When companies develop their product or service, there tend to be many unpredictable turns in the road. Companies start down one path, figure out that a different strategy makes more sense, and make appropriate changes. While this seems obvious, it is surprisingly difficult to account for when the parties negotiate and define the terms of earnouts. SRS Acquiom often see earnout provisions with deadlines or specific requirements that appear to be one way, but not the only way, to reflect the value of the business acquired.
The result is that earnouts sometimes are technically missed but for reasons that are caused by changes in business strategy. It does not necessarily follow that the buyer is not getting the value sought from the company purchased.
This is especially true in life sciences transactions because the earnouts in those transactions tend to be long and complex, and it is much more common for those development and regulatory plans to change over time than for them to play out as planned. For instance, the parties might determine at closing that a milestone payment should be made upon the first patient dosing in a phase II study in Europe, provided it starts by a certain date. A typical diligence provision may require the buyer to use efforts that are commercially reasonable in the industry to achieve the milestones. Months or years later, the buyer might have determined for legitimate business reasons that it makes more sense to do a somewhat different phase II study in India rather than Europe, and the change has resulted in a delay of several months. The result is that the parties may know in advance that the milestone defined at closing will not be technically achieved, because of likely changes in the execution of the business plan, even though the development of the drug or product is proceeding and value is being created.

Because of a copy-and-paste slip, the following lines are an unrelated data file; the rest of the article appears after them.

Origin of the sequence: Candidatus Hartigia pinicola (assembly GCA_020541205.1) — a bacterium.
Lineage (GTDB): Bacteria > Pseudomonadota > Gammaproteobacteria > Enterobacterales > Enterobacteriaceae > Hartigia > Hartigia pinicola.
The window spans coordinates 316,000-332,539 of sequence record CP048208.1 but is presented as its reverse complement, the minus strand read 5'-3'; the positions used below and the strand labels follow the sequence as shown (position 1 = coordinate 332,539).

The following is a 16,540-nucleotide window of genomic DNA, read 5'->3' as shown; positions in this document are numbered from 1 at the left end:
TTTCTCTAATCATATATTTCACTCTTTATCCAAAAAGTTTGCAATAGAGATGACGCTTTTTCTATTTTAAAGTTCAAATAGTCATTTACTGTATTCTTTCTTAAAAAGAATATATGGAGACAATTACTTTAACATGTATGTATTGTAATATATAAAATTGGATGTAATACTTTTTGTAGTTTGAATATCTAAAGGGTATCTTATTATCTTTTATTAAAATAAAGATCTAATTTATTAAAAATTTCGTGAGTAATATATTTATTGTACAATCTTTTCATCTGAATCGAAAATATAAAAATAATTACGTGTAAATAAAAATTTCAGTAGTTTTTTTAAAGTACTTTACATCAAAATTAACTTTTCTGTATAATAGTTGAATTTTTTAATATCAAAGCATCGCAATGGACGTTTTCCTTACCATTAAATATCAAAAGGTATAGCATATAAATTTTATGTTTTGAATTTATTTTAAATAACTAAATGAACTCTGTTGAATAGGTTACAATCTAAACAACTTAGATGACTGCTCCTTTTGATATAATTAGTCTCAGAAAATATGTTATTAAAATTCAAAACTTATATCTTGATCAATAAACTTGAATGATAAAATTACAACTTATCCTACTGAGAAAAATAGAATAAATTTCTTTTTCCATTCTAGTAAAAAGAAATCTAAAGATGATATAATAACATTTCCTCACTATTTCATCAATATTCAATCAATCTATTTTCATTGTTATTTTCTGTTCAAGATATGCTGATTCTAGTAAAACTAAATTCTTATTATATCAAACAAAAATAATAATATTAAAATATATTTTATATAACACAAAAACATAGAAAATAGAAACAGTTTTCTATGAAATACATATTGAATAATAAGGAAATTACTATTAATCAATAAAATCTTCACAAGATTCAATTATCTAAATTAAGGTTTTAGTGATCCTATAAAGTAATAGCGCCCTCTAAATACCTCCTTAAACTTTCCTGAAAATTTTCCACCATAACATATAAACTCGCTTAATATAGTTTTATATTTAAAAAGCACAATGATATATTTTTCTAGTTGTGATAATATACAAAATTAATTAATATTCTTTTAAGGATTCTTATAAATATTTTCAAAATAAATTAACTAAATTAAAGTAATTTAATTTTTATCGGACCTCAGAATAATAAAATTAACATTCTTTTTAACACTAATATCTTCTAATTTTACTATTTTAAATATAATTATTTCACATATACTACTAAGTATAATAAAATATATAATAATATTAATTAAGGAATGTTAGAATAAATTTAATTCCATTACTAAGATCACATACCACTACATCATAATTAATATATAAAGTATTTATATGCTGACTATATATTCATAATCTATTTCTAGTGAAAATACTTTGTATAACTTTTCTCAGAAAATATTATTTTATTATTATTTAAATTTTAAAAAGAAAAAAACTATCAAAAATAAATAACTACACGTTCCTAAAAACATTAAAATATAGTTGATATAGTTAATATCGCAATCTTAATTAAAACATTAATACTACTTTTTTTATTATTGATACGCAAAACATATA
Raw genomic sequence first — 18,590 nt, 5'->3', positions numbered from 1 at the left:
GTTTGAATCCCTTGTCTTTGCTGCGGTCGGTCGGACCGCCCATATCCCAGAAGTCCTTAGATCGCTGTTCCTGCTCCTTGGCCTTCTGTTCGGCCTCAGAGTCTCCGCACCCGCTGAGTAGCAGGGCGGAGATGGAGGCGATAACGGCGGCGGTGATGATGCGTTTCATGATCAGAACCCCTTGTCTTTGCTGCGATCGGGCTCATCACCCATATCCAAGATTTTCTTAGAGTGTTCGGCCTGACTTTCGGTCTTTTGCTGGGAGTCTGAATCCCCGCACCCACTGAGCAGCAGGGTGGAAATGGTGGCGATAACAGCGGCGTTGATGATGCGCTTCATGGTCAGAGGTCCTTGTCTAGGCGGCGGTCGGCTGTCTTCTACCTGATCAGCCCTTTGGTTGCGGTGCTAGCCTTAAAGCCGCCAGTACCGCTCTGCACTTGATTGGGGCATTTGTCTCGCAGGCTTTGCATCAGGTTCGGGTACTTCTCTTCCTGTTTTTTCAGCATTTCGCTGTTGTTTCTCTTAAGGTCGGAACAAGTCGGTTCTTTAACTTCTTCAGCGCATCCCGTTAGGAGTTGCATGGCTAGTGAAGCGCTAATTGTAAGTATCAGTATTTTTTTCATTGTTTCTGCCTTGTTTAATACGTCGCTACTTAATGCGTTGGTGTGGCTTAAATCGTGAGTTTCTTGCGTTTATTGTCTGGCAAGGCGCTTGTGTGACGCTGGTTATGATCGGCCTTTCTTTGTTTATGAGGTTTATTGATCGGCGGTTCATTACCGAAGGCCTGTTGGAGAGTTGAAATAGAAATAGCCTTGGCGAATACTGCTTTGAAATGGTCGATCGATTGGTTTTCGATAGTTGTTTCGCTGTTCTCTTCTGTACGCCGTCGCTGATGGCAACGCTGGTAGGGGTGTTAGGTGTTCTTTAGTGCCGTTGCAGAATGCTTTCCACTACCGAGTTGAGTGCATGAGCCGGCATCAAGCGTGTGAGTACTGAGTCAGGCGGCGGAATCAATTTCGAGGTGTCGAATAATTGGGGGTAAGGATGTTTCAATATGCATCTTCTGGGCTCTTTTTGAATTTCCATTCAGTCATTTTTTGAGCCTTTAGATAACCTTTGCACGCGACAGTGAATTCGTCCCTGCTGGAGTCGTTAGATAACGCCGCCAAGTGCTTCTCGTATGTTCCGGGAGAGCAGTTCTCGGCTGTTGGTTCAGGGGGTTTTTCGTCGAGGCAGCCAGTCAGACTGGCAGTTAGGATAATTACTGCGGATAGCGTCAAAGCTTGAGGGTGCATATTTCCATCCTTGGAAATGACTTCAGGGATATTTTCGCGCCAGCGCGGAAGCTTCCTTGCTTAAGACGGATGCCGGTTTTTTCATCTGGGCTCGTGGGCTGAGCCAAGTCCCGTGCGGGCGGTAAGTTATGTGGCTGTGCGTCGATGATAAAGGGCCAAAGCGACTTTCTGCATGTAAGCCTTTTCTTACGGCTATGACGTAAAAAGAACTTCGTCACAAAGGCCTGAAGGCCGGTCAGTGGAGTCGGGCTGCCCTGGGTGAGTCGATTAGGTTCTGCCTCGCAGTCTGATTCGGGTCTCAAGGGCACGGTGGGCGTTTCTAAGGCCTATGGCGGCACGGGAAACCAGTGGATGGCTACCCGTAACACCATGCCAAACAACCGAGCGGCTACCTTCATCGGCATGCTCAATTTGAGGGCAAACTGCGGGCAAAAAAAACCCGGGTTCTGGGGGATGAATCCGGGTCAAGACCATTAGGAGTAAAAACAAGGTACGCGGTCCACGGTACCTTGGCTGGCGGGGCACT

This scenario can result in disputes over significant sums of money with no clearly right answer. Moreover, other aspects of the buyer-seller relationship (such as an escrow release) are often impacted because this uncertain potential earnout dispute can be foreseen by both parties long before the milestone is actually missed. To avoid this, SRS Acquiom suggests that the parties acknowledge at closing that nobody really knows how the future development will progress. Parties should avoid setting milestones tied to the plan as it exists at closing, especially for tests that will be years out into the future. Instead, they should focus on the results of what would constitute “success” with respect to this acquisition, or clear value inflection points that cannot be bypassed. If the goal is to take a product to market, parties should base milestones on an event or outcome demonstrating that fact, rather than worry about how to get there. Also where development cycles are long and interim milestones are necessary, parties should consider providing for an alternative or second milestone as an opportunity to receive the milestone payment (perhaps in an adjusted amount) if plans change and the first designated milestone is bypassed or delayed rather than simply having failed.